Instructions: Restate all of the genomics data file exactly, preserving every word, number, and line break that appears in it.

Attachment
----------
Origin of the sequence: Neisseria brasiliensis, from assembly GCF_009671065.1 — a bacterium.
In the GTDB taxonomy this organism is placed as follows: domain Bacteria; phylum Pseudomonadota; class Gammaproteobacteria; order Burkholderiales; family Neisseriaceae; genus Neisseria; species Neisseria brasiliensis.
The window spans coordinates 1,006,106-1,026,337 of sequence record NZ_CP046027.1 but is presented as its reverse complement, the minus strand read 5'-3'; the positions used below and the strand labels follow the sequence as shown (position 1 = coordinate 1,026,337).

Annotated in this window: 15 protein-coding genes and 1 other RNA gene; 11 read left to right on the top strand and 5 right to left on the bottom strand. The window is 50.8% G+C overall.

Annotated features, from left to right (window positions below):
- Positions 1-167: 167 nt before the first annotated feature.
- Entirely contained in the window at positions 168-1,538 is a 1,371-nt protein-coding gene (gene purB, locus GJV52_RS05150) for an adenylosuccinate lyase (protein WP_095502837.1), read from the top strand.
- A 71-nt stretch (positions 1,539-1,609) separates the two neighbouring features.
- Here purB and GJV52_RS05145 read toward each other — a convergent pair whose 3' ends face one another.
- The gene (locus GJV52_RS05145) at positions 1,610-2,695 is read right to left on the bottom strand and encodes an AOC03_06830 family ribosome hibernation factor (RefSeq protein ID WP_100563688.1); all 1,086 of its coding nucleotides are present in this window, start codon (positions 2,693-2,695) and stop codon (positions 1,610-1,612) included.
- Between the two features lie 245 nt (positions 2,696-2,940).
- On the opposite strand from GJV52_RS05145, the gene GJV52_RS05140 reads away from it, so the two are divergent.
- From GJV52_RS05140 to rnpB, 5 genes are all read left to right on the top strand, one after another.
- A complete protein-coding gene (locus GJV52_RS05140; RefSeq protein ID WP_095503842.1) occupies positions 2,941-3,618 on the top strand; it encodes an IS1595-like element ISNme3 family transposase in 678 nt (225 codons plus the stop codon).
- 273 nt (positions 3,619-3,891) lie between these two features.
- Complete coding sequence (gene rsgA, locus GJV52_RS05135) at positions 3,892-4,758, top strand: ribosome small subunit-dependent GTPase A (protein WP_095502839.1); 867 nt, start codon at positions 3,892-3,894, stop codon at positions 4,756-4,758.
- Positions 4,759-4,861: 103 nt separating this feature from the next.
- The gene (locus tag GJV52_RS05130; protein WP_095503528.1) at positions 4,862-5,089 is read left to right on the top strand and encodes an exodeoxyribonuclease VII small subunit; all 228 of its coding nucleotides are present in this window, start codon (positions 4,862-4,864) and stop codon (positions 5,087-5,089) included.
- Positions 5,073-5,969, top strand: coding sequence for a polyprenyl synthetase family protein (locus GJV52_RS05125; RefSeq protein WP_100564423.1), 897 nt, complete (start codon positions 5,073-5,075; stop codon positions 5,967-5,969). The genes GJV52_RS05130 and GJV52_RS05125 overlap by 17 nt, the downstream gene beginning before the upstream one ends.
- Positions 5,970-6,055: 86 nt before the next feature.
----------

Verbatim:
Origin of the sequence: Neisseria brasiliensis, from assembly GCF_009671065.1 — a bacterium.
In the GTDB taxonomy this organism is placed as follows: domain Bacteria; phylum Pseudomonadota; class Gammaproteobacteria; order Burkholderiales; family Neisseriaceae; genus Neisseria; species Neisseria brasiliensis.
The window spans coordinates 1,006,106-1,026,337 of sequence record NZ_CP046027.1 but is presented as its reverse complement, the minus strand read 5'-3'; the positions used below and the strand labels follow the sequence as shown (position 1 = coordinate 1,026,337).

Annotated in this window: 15 protein-coding genes and 1 other RNA gene; 11 read left to right on the top strand and 5 right to left on the bottom strand. The window is 50.8% G+C overall.

Annotated features, from left to right (window positions below):
- Positions 1-167: 167 nt before the first annotated feature.
- Entirely contained in the window at positions 168-1,538 is a 1,371-nt protein-coding gene (gene purB, locus GJV52_RS05150) for an adenylosuccinate lyase (protein WP_095502837.1), read from the top strand.
- A 71-nt stretch (positions 1,539-1,609) separates the two neighbouring features.
- Here purB and GJV52_RS05145 read toward each other — a convergent pair whose 3' ends face one another.
- The gene (locus GJV52_RS05145) at positions 1,610-2,695 is read right to left on the bottom strand and encodes an AOC03_06830 family ribosome hibernation factor (RefSeq protein ID WP_100563688.1); all 1,086 of its coding nucleotides are present in this window, start codon (positions 2,693-2,695) and stop codon (positions 1,610-1,612) included.
- Between the two features lie 245 nt (positions 2,696-2,940).
- On the opposite strand from GJV52_RS05145, the gene GJV52_RS05140 reads away from it, so the two are divergent.
- From GJV52_RS05140 to rnpB, 5 genes are all read left to right on the top strand, one after another.
- A complete protein-coding gene (locus GJV52_RS05140; RefSeq protein ID WP_095503842.1) occupies positions 2,941-3,618 on the top strand; it encodes an IS1595-like element ISNme3 family transposase in 678 nt (225 codons plus the stop codon).
- 273 nt (positions 3,619-3,891) lie between these two features.
- Complete coding sequence (gene rsgA, locus GJV52_RS05135) at positions 3,892-4,758, top strand: ribosome small subunit-dependent GTPase A (protein WP_095502839.1); 867 nt, start codon at positions 3,892-3,894, stop codon at positions 4,756-4,758.
- Positions 4,759-4,861: 103 nt separating this feature from the next.
- The gene (locus tag GJV52_RS05130; protein WP_095503528.1) at positions 4,862-5,089 is read left to right on the top strand and encodes an exodeoxyribonuclease VII small subunit; all 228 of its coding nucleotides are present in this window, start codon (positions 4,862-4,864) and stop codon (positions 5,087-5,089) included.
- Positions 5,073-5,969, top strand: coding sequence for a polyprenyl synthetase family protein (locus GJV52_RS05125; RefSeq protein WP_100564423.1), 897 nt, complete (start codon positions 5,073-5,075; stop codon positions 5,967-5,969). The genes GJV52_RS05130 and GJV52_RS05125 overlap by 17 nt, the downstream gene beginning before the upstream one ends.
- Positions 5,970-6,055: 86 nt before the next feature.